In November 1992, the communist politician E. Rachmonov became Head of State (initially President of Parliament, elected President from November 1994, confirmed in office for a further seven years in November 1999). The ongoing civil war battles v. a. escalated in the border area with Afghanistan when the Muslim forces received support from Afghan mujahideen and Russian troops stationed in the conflict region intervened in the fighting from 1993 onwards. On June 21, 1993, the most important opposition groups (including the HD, NIT and “Rastochez”) were banned. By 1996 opposition groups had brought almost the entire east of the country under their control; the civil war claimed around 100,000 lives. On October 20, 1994, a ceasefire brokered by Iran, Russia and the UN entered into force,
One on June 27, 1997 by President Rachmonov and the opposition leader Said Abdullo Nuri (* 1947, † 2006)The peace agreement signed in Moscow, which provided for the formation of a “National Council of Reconciliation” and further measures to regulate the conflict politically, created the conditions for an amnesty, the return of refugees and the participation of the opposition in the government. Nevertheless, battles broke out repeatedly in the period that followed; There were also attacks on the Russian troops, but also on representatives of international organizations. In the summer of 1998, the first members of the rebel troops were sworn in to the constitution and additional members of the opposition were accepted into the government. Following a fundamental constitutional reform passed in September 1999, which, among other things, allowed the activity of religious parties, the first parliamentary elections after the civil war took place on February 27, 2000, from which the People’s Democratic Party (HDKT) emerged as the strongest force with 64.5% of the vote, ahead of the CP and the third-place pro-Islamic opposition. As a sign of the formal conclusion of the Tajik peace process, the “National Council of Reconciliation” was dissolved one day before the constitution of the new bicameral parliament in March 2000. Nevertheless, the domestic political situation remained unstable, as not all clan and gang leaders ended their rebellion. In addition, Tajikistan developed into a transit country for drug trafficking from Afghanistan; during the Taliban rule in this neighboring country it supported the v. a. Afghan Northern Alliance supported by Tajiks and Uzbeks.
According to aceinland, a constitutional amendment (referendum in June 2003) made it possible for President Rachmonov , whose government was increasingly authoritarian (including the arrest of political competitors) to run for two future terms of seven years each. The parliamentary elections held in February and March 2005, in which the HDKT recorded a 74% increase in the vote, were heavily criticized by OSCE observers with reference to massive forgery and the obstruction of the opposition in the election campaign. The presidential elections on November 6, 2006 (again criticized by the OSCE), for which the opposition had not put up its own candidates because of the lack of opportunities, were won by the incumbent, Vengmonov with officially 79.3% of the vote. In March 2007, he announced that he would use his surname without the Russian ending -ow and that he would therefore be called E. Rachmon. He wanted to demonstrate the return to the roots of the Tajik people, who were sacrificed to Russification during the Soviet era. On October 7, 2009, President E. Rachmon announced that Russian was no longer the second state language.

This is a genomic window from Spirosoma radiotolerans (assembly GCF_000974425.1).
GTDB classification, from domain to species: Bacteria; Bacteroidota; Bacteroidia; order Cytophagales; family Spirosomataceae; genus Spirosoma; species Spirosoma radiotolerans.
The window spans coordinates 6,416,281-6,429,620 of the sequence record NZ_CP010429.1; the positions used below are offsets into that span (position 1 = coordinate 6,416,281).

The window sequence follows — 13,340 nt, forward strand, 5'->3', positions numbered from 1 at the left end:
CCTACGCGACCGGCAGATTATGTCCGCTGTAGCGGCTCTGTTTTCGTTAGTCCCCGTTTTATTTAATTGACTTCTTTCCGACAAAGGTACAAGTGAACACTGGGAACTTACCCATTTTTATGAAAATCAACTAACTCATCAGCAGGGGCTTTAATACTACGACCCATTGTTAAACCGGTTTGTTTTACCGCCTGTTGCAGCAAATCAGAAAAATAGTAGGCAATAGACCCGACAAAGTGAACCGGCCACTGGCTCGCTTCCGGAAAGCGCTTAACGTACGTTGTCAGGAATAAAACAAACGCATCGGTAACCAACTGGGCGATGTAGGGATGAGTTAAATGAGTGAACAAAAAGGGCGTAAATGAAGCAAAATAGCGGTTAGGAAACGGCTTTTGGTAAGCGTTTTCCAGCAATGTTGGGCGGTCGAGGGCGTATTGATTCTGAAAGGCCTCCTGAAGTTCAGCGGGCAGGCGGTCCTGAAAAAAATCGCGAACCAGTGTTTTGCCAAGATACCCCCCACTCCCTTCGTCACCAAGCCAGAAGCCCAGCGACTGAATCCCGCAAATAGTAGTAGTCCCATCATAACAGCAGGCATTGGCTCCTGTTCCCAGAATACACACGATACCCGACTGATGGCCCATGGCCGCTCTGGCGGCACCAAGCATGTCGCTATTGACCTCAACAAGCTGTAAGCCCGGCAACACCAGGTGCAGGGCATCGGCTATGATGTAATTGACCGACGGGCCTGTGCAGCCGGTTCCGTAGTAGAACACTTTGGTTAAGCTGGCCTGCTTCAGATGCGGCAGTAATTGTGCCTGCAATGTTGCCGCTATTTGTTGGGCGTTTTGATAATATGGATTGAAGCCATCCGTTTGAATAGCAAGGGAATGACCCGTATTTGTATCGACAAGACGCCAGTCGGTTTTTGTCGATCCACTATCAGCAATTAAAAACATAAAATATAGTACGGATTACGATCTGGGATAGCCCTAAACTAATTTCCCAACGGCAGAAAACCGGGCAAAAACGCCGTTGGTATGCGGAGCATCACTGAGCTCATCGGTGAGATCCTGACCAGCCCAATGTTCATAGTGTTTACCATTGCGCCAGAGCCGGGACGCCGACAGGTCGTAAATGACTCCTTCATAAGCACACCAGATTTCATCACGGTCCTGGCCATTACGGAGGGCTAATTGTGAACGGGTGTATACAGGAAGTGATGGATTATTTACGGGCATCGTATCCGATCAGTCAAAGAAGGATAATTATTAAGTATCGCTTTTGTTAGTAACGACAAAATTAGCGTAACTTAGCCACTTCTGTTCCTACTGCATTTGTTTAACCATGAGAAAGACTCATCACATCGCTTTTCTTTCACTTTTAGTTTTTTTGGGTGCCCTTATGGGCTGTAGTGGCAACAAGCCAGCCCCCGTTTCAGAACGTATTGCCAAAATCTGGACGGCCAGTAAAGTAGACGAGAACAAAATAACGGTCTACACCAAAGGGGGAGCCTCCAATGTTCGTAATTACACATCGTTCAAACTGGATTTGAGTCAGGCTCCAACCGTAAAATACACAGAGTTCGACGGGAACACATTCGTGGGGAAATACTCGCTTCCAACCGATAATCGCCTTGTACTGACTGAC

In the parliamentary elections on February 28, 2010, which the OSCE also criticized as undemocratic, the HDKT received 71.8% of the vote, according to the Central Election Commission. After the breakout of Islamic extremists from a prison in Dushanbe in August 2010, clashes with security forces broke out. On July 24, 2012, at least 42 people were killed in fighting between government troops and local gangs in the city of Khorog. The operation was ordered to regain government influence in the region near the Afghan border. After popular protests, the central government agreed at the end of August 2012 to withdraw its troops from the region. In the presidential election on November 6, 2013, which in turn provoked criticism from OSCE election observers, E. Rachmon confirmed in office with 83.6% of the votes. The parliamentary elections on March 1, 2015, in which the HDKT received 65.4% of the vote, did not change the existing internal political balance of power. A revision of the constitution, which was approved by referendum on May 22, 2016, gave E. Rachmon the opportunity to run for the next presidential election in 2020.
Tajikistan has been a member of the Commonwealth of Independent States since December 1991. In May 2001 it joined the NATO program “Partnership for Peace” at (Framework document signed in February 2002). After the terrorist attacks on the USA on September 11, 2001, Tajikistan also joined the international anti-terrorist coalition (cooperation with the American armed forces, including an offer to use military bases). At the same time, Tajikistan pursued a security policy analogy to Russia, which until 2005 secured the Tajik-Afghan border (mainly to stop drug trafficking) and maintains a military base in the country. In 2007, Tajikistan signed a treaty of good neighborliness, friendship and cooperation with China. In 2008, President E. Rachmon’s government hosted the Shanghai Cooperation Organization SummitIt was decided to intensify economic, political and military cooperation. In 2013 Tajikistan became a member of the WTO.